Dividing Cryptocurrency in a Divorce
A bitter divorce could include arguments over parenting time, property and money. And now, with an estimated 20 million Americans owning cryptocurrency, finding and dividing these digital assets is proving to be another contentious issue during many divorces. The decentralized nature of “crypto” and the lack of relevant regulation might appeal to some people looking to hide money from their soon-to-be former spouse. But while it can be difficult to trace cryptocurrency transactions, it is not impossible.
Crypto transactions are recorded in public ledgers called blockchains. Forensic investigators who specialize in crypto tracing can track Bitcoin, Ether and some other major cryptocurrencies as they move from online exchanges into a person’s digital wallet. When you get divorced and you know or suspect that cryptocurrency is part of the marital estate, it’s important to hire a New York lawyer who understands the crypto world and has relationships with investigators who focus on these transactions.
The existence of cryptocurrency in your divorce brings into play several tricky asset division issues into play:
- Cryptocurrency volatility — Crypto prices swing enormously and quickly, making it hard to pin down a value that can be easily divided between the two spouses. There could be a significant change in between the date of final separation and when the divorce is finalized.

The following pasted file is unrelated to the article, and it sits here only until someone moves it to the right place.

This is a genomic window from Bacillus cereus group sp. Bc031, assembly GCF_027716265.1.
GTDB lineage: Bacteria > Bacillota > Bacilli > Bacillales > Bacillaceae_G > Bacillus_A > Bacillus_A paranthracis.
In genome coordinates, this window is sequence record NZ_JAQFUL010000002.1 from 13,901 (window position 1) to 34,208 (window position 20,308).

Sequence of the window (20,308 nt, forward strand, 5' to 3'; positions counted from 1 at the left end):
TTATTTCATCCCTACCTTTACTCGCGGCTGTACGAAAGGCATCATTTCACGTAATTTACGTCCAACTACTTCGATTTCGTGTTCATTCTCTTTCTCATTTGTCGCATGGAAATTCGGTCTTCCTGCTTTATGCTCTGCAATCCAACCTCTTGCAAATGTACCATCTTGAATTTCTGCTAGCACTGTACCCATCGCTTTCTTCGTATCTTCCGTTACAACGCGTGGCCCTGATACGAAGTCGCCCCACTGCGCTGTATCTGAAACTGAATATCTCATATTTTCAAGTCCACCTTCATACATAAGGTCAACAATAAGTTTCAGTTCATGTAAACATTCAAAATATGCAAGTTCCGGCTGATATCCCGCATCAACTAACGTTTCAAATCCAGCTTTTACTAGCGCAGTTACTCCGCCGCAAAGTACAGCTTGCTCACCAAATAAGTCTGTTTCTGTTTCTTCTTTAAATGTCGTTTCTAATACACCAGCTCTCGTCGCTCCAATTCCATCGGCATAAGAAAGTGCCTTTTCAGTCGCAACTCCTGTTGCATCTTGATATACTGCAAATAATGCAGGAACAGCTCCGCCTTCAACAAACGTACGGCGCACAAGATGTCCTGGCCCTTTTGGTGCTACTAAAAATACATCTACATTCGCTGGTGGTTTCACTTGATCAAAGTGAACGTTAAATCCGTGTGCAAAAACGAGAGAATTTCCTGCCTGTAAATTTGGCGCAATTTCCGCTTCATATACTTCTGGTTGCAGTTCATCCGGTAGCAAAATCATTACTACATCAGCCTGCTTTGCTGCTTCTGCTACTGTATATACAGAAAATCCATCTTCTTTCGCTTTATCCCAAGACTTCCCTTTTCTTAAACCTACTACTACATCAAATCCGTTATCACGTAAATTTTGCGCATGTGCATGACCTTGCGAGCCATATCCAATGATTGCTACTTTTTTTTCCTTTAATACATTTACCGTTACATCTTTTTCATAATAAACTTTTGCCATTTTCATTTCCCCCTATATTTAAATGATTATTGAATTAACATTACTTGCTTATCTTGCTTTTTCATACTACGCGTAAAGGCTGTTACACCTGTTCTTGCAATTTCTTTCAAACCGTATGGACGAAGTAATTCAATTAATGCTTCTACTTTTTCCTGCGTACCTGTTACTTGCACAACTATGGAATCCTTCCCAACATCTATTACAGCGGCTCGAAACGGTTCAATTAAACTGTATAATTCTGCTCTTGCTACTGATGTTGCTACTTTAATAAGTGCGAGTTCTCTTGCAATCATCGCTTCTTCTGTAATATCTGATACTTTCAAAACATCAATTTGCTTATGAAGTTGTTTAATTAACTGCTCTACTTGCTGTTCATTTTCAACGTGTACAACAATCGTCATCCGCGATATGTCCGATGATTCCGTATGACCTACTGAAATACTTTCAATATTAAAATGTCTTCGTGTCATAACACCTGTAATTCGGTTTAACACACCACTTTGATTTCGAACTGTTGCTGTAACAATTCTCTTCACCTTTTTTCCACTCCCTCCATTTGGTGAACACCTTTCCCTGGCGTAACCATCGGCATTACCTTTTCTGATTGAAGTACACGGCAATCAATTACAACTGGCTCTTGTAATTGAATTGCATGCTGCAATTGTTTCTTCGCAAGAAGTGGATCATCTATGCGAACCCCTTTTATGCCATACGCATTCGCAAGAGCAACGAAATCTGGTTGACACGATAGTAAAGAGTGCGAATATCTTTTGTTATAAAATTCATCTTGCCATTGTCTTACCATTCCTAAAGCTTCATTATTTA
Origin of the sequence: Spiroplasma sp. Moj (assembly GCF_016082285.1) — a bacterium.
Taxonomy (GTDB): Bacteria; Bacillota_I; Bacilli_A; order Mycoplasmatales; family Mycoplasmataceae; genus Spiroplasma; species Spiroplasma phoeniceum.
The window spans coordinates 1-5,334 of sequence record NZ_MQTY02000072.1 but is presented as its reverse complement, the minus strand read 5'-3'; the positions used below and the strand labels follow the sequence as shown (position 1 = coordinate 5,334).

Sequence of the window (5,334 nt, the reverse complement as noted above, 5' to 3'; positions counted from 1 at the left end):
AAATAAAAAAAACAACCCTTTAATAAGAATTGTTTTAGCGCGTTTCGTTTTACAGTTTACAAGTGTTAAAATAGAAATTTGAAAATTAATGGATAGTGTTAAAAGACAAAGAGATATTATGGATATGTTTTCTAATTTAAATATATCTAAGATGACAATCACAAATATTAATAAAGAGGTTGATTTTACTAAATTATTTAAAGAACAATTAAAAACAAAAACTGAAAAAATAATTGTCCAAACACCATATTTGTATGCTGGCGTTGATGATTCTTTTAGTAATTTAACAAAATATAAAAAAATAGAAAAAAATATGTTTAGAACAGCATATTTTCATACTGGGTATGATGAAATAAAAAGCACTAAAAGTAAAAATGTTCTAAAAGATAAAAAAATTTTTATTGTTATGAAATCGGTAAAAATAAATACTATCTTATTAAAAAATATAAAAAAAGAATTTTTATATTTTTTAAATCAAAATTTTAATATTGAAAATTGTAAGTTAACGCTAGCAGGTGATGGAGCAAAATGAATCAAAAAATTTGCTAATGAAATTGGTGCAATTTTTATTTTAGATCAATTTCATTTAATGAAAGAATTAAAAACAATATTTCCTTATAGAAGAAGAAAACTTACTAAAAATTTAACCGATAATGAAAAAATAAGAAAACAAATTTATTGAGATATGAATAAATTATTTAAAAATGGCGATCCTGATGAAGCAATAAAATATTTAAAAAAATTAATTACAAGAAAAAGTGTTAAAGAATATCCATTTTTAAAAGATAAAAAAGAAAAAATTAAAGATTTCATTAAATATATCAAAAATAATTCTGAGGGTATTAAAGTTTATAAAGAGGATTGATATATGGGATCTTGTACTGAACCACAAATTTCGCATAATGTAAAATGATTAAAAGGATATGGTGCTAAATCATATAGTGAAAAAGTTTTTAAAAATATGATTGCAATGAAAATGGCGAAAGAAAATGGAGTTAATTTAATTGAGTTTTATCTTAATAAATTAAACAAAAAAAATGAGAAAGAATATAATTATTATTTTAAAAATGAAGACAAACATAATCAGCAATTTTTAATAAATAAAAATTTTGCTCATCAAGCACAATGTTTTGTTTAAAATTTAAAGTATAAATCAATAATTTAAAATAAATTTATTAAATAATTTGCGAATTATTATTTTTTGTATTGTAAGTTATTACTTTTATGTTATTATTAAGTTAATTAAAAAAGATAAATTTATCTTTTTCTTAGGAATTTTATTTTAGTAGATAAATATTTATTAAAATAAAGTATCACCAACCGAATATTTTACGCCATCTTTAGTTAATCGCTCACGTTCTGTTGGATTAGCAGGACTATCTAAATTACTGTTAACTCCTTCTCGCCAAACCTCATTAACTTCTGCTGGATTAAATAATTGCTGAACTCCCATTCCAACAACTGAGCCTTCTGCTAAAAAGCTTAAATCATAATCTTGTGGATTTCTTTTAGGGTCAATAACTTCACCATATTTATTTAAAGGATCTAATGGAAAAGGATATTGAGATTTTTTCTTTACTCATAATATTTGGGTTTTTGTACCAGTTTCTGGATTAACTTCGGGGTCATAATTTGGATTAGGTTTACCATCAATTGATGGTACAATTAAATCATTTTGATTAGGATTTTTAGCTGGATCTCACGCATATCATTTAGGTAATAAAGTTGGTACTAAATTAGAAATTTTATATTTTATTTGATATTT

- Taxes — A spouse who bought Bitcoin several years ago may be sitting on huge growth that is subject to capital gains taxes upon sale. This tax bill should be kept in mind as you’re working on a property settlement.
- Unreported income — The IRS has taken a while to figure out how to get people to report crypto gains and losses. Now, the IRS can come back years later and start an inquiry, which can impact couples who filed joint returns. You may want to get an affidavit from your spouse stating whether he/she has any unreported crypto income from past years.
- Splitting the crypto — Cryptocurrency exchanges may not have as much experience splitting assets between divorcing spouses as traditional financial institutions. It’s often a good idea to have any transfer done by a financial professional and you need to be careful about who has the private keys and passwords.
- Offsetting — In New York and other states, questions about suspicious transfers and unreported income of a crypto-owing spouse have led some judges to award a larger share of other marital assets to the party that doesn’t possess the cryptocurrency.
The attorneys of Bryan L. Salamone & Associates, P.C. take pride in being knowledgeable and informed about the world of digital currency and how it affects New York divorces. We speak the language of crypto and have access to experts to help identify and resolve issues. To talk to one of our attorneys, please call 1.631.479.3839 or contact us online to arrange a consultation. Our office is in Melville and we serve all of Long Island.